With the NHS, the Metropolitan Police has established a start date for when it will stop responding to the majority of calls about mental health.
To cut down on the time officers spend “over-policing” mental health, a “clear threshold” for a police response will be implemented as of October 31.
The police will continue to respond to any event where there is a risk to life or a risk of serious harm under the new programme, known as Right Care, Right Person.
The PA news agency obtained a letter describing the project to the workers in which the threshold necessary to call the police is described.
Sir Mark Rowley, regional medical director for NHS England, Chris Streather, and other leaders in the London healthcare system have all signed the letter.
The letter said: “The threshold for a police response to a mental health-related incident will be to investigate a crime that has occurred or is occurring; or to protect people, when there is a real and immediate risk to the life of a person, or of a person being subject to or at risk of serious harm.
“The need for this threshold to change is seen through our data.
“For example, we know that 78% of people detained under section 136 will go on to be discharged home following assessment, suggesting mental health is being over-policed in London.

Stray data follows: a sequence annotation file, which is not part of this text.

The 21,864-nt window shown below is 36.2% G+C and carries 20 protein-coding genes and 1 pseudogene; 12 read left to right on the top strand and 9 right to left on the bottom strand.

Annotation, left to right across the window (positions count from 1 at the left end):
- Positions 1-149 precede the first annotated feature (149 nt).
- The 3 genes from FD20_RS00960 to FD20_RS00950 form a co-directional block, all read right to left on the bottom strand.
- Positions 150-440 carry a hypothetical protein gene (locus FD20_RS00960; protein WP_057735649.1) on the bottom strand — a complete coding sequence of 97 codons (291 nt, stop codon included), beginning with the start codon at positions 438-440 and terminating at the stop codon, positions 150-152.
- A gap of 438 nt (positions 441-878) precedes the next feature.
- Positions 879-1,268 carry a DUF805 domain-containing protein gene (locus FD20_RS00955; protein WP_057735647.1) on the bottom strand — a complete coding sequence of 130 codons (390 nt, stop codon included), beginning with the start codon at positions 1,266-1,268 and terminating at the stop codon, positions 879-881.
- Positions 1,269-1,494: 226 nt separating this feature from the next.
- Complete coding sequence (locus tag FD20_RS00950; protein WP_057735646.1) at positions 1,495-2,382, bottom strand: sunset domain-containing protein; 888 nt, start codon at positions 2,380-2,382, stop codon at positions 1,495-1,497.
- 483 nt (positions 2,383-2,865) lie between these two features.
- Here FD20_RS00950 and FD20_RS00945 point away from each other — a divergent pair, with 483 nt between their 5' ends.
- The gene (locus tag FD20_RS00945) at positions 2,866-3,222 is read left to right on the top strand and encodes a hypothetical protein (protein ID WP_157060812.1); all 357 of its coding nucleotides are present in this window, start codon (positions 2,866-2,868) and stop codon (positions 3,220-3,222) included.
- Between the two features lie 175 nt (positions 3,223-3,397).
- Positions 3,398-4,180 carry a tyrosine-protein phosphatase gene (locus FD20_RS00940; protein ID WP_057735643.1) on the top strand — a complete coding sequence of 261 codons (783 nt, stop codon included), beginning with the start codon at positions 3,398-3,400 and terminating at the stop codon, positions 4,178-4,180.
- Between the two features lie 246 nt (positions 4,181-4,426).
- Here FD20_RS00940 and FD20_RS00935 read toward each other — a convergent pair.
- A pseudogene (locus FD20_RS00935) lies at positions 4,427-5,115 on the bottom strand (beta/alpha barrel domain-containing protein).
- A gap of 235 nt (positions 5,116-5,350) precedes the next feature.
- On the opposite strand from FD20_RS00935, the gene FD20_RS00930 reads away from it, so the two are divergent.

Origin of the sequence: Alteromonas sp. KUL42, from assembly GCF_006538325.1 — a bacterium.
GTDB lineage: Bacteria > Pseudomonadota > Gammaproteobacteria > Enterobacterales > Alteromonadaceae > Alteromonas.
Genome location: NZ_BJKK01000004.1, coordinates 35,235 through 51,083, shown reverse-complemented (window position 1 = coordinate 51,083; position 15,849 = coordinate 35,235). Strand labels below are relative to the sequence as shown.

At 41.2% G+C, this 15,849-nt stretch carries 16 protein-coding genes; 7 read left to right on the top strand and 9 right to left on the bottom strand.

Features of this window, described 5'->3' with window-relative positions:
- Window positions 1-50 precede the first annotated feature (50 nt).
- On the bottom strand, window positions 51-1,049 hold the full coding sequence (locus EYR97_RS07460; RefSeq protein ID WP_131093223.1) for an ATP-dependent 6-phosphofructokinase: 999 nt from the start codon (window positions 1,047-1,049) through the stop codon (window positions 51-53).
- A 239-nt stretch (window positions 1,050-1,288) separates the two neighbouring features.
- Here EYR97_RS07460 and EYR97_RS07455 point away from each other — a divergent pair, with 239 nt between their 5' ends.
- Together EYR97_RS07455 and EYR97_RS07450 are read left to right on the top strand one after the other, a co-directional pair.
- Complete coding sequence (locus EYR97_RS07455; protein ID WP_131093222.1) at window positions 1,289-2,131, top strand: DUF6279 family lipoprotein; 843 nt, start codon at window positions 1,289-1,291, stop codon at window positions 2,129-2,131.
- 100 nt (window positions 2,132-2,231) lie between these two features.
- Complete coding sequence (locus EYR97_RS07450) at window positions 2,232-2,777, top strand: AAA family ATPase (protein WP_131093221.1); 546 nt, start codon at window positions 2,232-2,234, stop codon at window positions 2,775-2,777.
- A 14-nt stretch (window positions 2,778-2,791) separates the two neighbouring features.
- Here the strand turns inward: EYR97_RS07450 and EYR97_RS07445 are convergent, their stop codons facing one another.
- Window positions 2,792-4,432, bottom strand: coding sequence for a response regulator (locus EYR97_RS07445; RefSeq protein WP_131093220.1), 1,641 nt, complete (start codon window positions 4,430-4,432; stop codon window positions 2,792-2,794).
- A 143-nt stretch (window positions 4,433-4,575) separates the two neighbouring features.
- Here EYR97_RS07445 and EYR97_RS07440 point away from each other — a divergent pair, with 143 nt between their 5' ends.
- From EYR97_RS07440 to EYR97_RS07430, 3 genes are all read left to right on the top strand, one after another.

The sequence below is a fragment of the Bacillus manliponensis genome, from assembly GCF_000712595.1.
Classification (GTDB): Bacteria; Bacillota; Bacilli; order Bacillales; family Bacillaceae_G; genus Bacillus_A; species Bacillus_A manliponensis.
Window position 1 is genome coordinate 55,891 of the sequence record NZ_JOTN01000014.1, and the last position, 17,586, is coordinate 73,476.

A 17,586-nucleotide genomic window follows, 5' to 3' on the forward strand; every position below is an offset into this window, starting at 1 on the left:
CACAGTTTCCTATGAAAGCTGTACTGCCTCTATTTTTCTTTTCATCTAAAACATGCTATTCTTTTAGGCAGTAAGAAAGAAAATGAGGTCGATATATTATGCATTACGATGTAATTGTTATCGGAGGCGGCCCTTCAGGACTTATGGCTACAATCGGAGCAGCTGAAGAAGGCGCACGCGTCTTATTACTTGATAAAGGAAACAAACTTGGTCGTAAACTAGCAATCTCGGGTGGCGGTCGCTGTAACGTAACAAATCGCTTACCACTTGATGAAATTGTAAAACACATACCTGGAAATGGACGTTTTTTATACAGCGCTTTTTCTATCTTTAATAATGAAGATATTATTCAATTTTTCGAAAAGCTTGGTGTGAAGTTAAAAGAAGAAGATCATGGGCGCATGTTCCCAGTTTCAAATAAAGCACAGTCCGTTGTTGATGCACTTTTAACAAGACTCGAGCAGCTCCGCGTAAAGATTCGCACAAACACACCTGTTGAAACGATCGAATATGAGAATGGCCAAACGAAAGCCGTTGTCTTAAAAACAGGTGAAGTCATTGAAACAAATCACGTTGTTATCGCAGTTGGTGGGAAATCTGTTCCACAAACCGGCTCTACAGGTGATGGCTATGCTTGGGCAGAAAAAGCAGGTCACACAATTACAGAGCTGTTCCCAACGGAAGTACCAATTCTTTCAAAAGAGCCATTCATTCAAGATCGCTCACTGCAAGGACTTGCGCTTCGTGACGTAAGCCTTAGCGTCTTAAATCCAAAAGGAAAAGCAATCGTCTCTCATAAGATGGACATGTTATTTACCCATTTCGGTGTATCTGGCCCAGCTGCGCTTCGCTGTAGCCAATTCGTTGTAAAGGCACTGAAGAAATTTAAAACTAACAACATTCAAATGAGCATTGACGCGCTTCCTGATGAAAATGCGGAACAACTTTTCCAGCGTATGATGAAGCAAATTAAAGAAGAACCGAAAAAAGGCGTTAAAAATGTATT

“In practice, this means that police call handlers will receive a new prompt relating to welfare checks or when a patient goes absent from health partner inpatient care.
“The prompt will ask call handlers to check that a police response is required.
“The first key milestone for the implementation programme is October 31 where the clear threshold for a police response will be introduced into Met call centres.”
A spokesperson for the Met said: “Our priority is to implement Right Care, Right Person safely and effectively.
“We have a duty to protect our communities and we will continue to do so.
“The focus of Right Care Right Person is to make sure that each call receives a response from the most appropriate agency, and that isn’t always the police.
“Currently police officers spend a significant amount of time dealing with health incidents which has an impact on the availability of our resources.”
A spokesperson for NHS England in London said: “We continue to work closely with colleagues to develop a clear implementation plan for Right Care, Right Person which will be rolled out over the coming months and years.
“Our priority across all partner agencies is to ensure that the mental health needs of all our communities are delivered in a measured, comprehensive and cohesive way to ensure the best experience and outcomes for people using mental health services in London.”
Plans to cut police mental health callouts have previously been described as “dangerous”.
Last month, the president-elect of the British Psychological Society, Dr Roman Raczka, said: “To withdraw police support within the next two years, at a time when mental health services are already stretched beyond capacity and under resourced after years of chronic underfunding, is simply dangerous.”